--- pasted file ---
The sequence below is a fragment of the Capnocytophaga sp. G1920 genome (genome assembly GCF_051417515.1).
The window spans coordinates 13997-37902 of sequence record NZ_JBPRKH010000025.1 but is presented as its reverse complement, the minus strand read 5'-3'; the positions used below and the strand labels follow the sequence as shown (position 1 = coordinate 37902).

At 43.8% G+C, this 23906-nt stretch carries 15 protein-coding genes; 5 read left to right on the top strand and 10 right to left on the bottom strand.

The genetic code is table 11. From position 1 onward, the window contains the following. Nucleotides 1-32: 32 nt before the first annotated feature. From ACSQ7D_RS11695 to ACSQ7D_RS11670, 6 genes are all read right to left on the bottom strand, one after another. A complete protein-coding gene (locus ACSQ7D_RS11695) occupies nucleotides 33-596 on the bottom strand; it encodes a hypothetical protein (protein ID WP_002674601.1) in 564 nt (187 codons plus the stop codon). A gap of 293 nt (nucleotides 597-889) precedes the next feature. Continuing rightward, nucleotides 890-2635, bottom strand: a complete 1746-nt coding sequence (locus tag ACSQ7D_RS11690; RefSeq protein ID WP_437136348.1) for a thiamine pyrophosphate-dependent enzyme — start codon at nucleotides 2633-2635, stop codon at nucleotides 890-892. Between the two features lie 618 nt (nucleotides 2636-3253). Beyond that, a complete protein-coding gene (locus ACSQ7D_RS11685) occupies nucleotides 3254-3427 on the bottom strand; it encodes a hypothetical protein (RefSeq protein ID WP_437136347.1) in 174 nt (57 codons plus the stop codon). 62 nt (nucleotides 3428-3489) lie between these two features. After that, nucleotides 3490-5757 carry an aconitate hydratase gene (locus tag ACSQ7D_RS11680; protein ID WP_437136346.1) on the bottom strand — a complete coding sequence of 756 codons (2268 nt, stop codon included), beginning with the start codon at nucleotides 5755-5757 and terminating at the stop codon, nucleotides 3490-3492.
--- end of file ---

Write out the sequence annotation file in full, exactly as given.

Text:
The sequence below is a fragment of the Capnocytophaga sp. G1920 genome (genome assembly GCF_051417515.1).
The window spans coordinates 13997-37902 of sequence record NZ_JBPRKH010000025.1 but is presented as its reverse complement, the minus strand read 5'-3'; the positions used below and the strand labels follow the sequence as shown (position 1 = coordinate 37902).

At 43.8% G+C, this 23906-nt stretch carries 15 protein-coding genes; 5 read left to right on the top strand and 10 right to left on the bottom strand.

The genetic code is table 11. From position 1 onward, the window contains the following. Nucleotides 1-32: 32 nt before the first annotated feature. From ACSQ7D_RS11695 to ACSQ7D_RS11670, 6 genes are all read right to left on the bottom strand, one after another. A complete protein-coding gene (locus ACSQ7D_RS11695) occupies nucleotides 33-596 on the bottom strand; it encodes a hypothetical protein (protein ID WP_002674601.1) in 564 nt (187 codons plus the stop codon). A gap of 293 nt (nucleotides 597-889) precedes the next feature. Continuing rightward, nucleotides 890-2635, bottom strand: a complete 1746-nt coding sequence (locus tag ACSQ7D_RS11690; RefSeq protein ID WP_437136348.1) for a thiamine pyrophosphate-dependent enzyme — start codon at nucleotides 2633-2635, stop codon at nucleotides 890-892. Between the two features lie 618 nt (nucleotides 2636-3253). Beyond that, a complete protein-coding gene (locus ACSQ7D_RS11685) occupies nucleotides 3254-3427 on the bottom strand; it encodes a hypothetical protein (RefSeq protein ID WP_437136347.1) in 174 nt (57 codons plus the stop codon). 62 nt (nucleotides 3428-3489) lie between these two features. After that, nucleotides 3490-5757 carry an aconitate hydratase gene (locus tag ACSQ7D_RS11680; protein ID WP_437136346.1) on the bottom strand — a complete coding sequence of 756 codons (2268 nt, stop codon included), beginning with the start codon at nucleotides 5755-5757 and terminating at the stop codon, nucleotides 3490-3492.